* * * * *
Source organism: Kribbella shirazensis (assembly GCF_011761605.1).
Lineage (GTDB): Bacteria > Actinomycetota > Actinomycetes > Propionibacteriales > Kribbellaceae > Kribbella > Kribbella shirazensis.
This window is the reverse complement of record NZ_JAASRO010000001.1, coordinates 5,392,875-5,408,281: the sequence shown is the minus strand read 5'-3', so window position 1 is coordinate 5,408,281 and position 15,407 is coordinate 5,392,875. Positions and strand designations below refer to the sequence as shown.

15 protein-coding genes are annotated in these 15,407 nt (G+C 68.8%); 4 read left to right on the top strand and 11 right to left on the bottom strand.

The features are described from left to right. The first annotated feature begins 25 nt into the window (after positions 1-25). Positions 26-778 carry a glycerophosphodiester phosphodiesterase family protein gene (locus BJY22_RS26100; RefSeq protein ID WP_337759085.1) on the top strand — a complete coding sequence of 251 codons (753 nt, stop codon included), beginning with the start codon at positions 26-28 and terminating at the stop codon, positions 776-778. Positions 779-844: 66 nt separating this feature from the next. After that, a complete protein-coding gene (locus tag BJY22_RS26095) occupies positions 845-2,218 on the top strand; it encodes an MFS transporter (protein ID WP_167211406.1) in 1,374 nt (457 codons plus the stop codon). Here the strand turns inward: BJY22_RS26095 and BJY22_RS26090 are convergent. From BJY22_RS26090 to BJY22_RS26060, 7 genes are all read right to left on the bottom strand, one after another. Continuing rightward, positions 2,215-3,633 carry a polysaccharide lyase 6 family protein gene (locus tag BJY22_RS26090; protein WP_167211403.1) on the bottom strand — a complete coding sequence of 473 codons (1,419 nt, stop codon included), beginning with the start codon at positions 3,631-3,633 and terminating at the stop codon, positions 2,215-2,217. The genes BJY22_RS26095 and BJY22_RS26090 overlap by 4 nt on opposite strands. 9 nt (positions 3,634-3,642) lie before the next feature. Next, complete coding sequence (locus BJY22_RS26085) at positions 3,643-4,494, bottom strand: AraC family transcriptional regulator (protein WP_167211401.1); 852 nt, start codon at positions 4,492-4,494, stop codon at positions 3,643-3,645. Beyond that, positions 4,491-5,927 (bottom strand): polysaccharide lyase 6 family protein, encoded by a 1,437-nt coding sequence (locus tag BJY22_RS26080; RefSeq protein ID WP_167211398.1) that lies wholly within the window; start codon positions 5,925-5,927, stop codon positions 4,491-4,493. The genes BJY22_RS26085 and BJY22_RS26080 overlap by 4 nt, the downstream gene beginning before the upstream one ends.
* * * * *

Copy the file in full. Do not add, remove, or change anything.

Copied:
Source organism: Kribbella shirazensis (assembly GCF_011761605.1).
Lineage (GTDB): Bacteria > Actinomycetota > Actinomycetes > Propionibacteriales > Kribbellaceae > Kribbella > Kribbella shirazensis.
This window is the reverse complement of record NZ_JAASRO010000001.1, coordinates 5,392,875-5,408,281: the sequence shown is the minus strand read 5'-3', so window position 1 is coordinate 5,408,281 and position 15,407 is coordinate 5,392,875. Positions and strand designations below refer to the sequence as shown.

15 protein-coding genes are annotated in these 15,407 nt (G+C 68.8%); 4 read left to right on the top strand and 11 right to left on the bottom strand.

The features are described from left to right. The first annotated feature begins 25 nt into the window (after positions 1-25). Positions 26-778 carry a glycerophosphodiester phosphodiesterase family protein gene (locus BJY22_RS26100; RefSeq protein ID WP_337759085.1) on the top strand — a complete coding sequence of 251 codons (753 nt, stop codon included), beginning with the start codon at positions 26-28 and terminating at the stop codon, positions 776-778. Positions 779-844: 66 nt separating this feature from the next. After that, a complete protein-coding gene (locus tag BJY22_RS26095) occupies positions 845-2,218 on the top strand; it encodes an MFS transporter (protein ID WP_167211406.1) in 1,374 nt (457 codons plus the stop codon). Here the strand turns inward: BJY22_RS26095 and BJY22_RS26090 are convergent. From BJY22_RS26090 to BJY22_RS26060, 7 genes are all read right to left on the bottom strand, one after another. Continuing rightward, positions 2,215-3,633 carry a polysaccharide lyase 6 family protein gene (locus tag BJY22_RS26090; protein WP_167211403.1) on the bottom strand — a complete coding sequence of 473 codons (1,419 nt, stop codon included), beginning with the start codon at positions 3,631-3,633 and terminating at the stop codon, positions 2,215-2,217. The genes BJY22_RS26095 and BJY22_RS26090 overlap by 4 nt on opposite strands. 9 nt (positions 3,634-3,642) lie before the next feature. Next, complete coding sequence (locus BJY22_RS26085) at positions 3,643-4,494, bottom strand: AraC family transcriptional regulator (protein WP_167211401.1); 852 nt, start codon at positions 4,492-4,494, stop codon at positions 3,643-3,645. Beyond that, positions 4,491-5,927 (bottom strand): polysaccharide lyase 6 family protein, encoded by a 1,437-nt coding sequence (locus tag BJY22_RS26080; RefSeq protein ID WP_167211398.1) that lies wholly within the window; start codon positions 5,925-5,927, stop codon positions 4,491-4,493. The genes BJY22_RS26085 and BJY22_RS26080 overlap by 4 nt, the downstream gene beginning before the upstream one ends.